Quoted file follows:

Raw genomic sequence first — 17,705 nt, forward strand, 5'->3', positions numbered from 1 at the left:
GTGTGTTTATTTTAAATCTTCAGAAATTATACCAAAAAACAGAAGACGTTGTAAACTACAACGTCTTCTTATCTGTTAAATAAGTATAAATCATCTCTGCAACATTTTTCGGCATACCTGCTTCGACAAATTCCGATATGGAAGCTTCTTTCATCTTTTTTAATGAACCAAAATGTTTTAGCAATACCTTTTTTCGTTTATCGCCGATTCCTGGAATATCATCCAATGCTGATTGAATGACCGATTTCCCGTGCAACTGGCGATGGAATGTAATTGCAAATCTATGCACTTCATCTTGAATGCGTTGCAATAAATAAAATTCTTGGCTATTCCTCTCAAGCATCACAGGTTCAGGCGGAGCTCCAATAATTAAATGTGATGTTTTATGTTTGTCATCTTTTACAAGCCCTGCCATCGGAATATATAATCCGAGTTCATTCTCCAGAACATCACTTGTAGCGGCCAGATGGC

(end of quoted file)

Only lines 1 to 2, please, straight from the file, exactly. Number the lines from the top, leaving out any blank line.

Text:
Raw genomic sequence first — 17,705 nt, forward strand, 5'->3', positions numbered from 1 at the left:
GTGTGTTTATTTTAAATCTTCAGAAATTATACCAAAAAACAGAAGACGTTGTAAACTACAACGTCTTCTTATCTGTTAAATAAGTATAAATCATCTCTGCAACATTTTTCGGCATACCTGCTTCGACAAATTCCGATATGGAAGCTTCTTTCATCTTTTTTAATGAACCAAAATGTTTTAGCAATACCTTTTTTCGTTTATCGCCGATTCCTGGAATATCATCCAATGCTGATTGAATGACCGATTTCCCGTGCAACTGGCGATGGAATGTAATTGCAAATCTATGCACTTCATCTTGAATGCGTTGCAATAAATAAAATTCTTGGCTATTCCTCTCAAGCATCACAGGTTCAGGCGGAGCTCCAATAATTAAATGTGATGTTTTATGTTTGTCATCTTTTACAAGCCCTGCCATCGGAATATATAATCCGAGTTCATTCTCCAGAACATCACTTGTAGCGGCCAGATGGC